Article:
University Drive is Failing Britain's Poorest

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A report earlier this month found that the university diversity drive is failing Britain’s ‘poorest’ students. Statistics released by UCAS, the admissions body, showed that there were 12,760 university applications from the UK’s richest postcode areas for the September 2018 intake, compared to a meagre 7,210 applications from students living in the poorest areas.

Bright Young Things, whose clients include royalty, has partnered with The Access Project, a charity supporting bright young people from disadvantaged backgrounds to get to top universities. The aim of the partnership is to ‘provide quality education to all,’ said a spokesperson for the agency.

According to The Sutton Trust, 79% of privately educated children in London received private tuition in 2016. Despite the positives of children improving their confidence and attainment, this figure sadly demonstrates an increase in inequality: the 6.5% of children in the UK who are privately educated are also by far the most likely to be further supported by private education.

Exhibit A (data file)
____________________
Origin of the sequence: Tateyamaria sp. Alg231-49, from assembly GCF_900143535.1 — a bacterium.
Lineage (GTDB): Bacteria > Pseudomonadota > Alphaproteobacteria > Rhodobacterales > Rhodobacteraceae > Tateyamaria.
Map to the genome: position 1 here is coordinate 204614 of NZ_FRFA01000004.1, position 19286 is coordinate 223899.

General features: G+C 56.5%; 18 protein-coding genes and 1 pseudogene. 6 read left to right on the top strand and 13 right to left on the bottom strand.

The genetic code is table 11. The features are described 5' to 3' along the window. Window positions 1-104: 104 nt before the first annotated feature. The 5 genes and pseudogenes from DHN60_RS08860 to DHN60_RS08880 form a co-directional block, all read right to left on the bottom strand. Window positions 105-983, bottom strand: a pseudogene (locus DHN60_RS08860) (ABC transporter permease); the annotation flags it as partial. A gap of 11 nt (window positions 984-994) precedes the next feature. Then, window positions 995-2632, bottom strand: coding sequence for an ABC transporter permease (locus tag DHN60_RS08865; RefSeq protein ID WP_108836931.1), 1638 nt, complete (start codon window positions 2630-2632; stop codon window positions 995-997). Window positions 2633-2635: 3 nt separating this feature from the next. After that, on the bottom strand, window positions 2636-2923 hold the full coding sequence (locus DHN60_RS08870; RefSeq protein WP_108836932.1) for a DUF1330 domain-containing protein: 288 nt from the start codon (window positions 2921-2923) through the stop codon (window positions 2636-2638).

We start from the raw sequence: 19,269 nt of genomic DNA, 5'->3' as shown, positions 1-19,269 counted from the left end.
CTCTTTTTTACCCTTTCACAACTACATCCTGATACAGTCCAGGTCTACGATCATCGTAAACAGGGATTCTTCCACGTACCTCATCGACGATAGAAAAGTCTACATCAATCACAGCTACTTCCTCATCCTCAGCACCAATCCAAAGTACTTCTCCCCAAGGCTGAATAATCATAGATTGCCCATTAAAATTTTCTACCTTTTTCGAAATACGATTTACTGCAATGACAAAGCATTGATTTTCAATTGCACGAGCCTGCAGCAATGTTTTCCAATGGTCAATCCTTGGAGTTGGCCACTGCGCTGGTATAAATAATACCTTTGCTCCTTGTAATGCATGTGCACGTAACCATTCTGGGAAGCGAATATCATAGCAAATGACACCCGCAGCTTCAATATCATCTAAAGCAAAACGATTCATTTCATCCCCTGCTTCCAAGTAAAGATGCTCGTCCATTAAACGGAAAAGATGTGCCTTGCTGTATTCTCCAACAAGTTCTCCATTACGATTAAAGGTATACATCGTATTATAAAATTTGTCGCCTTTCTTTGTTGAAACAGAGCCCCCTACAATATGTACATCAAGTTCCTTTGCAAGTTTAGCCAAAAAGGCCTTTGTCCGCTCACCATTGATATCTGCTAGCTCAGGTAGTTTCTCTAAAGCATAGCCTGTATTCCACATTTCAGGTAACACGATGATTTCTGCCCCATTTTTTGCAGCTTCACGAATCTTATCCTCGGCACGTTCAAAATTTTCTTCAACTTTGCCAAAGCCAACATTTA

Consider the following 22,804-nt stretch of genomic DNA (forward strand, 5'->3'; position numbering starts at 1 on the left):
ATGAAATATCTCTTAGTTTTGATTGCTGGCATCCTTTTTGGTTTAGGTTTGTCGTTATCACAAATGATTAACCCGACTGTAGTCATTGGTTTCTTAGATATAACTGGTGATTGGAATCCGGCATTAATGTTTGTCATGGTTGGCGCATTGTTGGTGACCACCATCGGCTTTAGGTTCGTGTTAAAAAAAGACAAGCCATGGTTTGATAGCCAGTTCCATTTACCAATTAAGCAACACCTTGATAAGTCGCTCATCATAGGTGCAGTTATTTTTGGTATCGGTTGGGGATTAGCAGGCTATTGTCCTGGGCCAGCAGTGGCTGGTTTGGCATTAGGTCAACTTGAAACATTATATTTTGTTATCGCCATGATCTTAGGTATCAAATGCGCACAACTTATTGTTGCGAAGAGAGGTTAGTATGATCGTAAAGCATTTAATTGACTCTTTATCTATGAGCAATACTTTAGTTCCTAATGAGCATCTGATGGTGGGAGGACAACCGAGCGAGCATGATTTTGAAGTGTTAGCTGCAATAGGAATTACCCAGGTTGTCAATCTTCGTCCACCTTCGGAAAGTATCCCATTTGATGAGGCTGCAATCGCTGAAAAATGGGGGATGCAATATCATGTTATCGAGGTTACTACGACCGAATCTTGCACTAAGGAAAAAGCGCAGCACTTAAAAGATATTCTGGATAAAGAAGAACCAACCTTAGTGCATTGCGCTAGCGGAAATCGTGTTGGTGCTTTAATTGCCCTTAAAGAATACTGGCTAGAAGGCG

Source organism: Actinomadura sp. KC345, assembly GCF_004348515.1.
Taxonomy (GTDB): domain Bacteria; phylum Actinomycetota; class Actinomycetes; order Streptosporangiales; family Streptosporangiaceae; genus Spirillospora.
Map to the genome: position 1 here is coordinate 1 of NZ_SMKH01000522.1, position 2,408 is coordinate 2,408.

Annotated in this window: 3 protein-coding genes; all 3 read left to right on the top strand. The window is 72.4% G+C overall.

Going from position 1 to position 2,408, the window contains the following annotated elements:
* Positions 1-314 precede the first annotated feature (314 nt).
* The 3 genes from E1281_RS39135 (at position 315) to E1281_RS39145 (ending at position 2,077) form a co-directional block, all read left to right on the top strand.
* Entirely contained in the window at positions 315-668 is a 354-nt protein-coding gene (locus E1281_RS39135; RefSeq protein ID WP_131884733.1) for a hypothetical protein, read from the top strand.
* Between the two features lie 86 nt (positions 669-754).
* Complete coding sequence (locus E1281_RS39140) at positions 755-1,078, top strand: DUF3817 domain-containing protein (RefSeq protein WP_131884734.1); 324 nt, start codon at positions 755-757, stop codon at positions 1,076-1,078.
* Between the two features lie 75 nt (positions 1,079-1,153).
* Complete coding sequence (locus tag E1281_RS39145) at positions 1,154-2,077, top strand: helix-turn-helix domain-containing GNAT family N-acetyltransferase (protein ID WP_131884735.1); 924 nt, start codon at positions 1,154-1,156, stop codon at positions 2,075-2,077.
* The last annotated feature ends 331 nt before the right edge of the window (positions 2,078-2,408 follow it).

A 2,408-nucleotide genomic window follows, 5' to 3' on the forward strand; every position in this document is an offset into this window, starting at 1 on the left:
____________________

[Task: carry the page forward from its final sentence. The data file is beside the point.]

Only 21% of the 93.5% of students in the UK not at private school receive tuition, and within these students are the staggeringly large 15% of secondary school pupils in the UK who are eligible for Free School Meals. Unfortunately, again according to The Sutton Trust’s research, these students only currently make up 2% of the intake at the UK’s most selective universities.
 
Charities such as The Access Project have been fighting to challenge these odds by working with motivated students from less privileged backgrounds over five years to offer them a stronger chance of meeting their potential. Bright Young Things has created a collaboration with them, in order to also reach out to these students: Booster Days. Booster Days are designed to bring Access Project students from around London together for a day’s close focus on one subject. The first session on April 6th focused on Chemistry, a subject that many students struggle with and for which there is a shortage of tutors. Led by Bright Young Things tutor James Weber and developed by Bright Young Things’ Carys Wright, the day focused on topics that were pre-selected by the students and approached in a range of ways.
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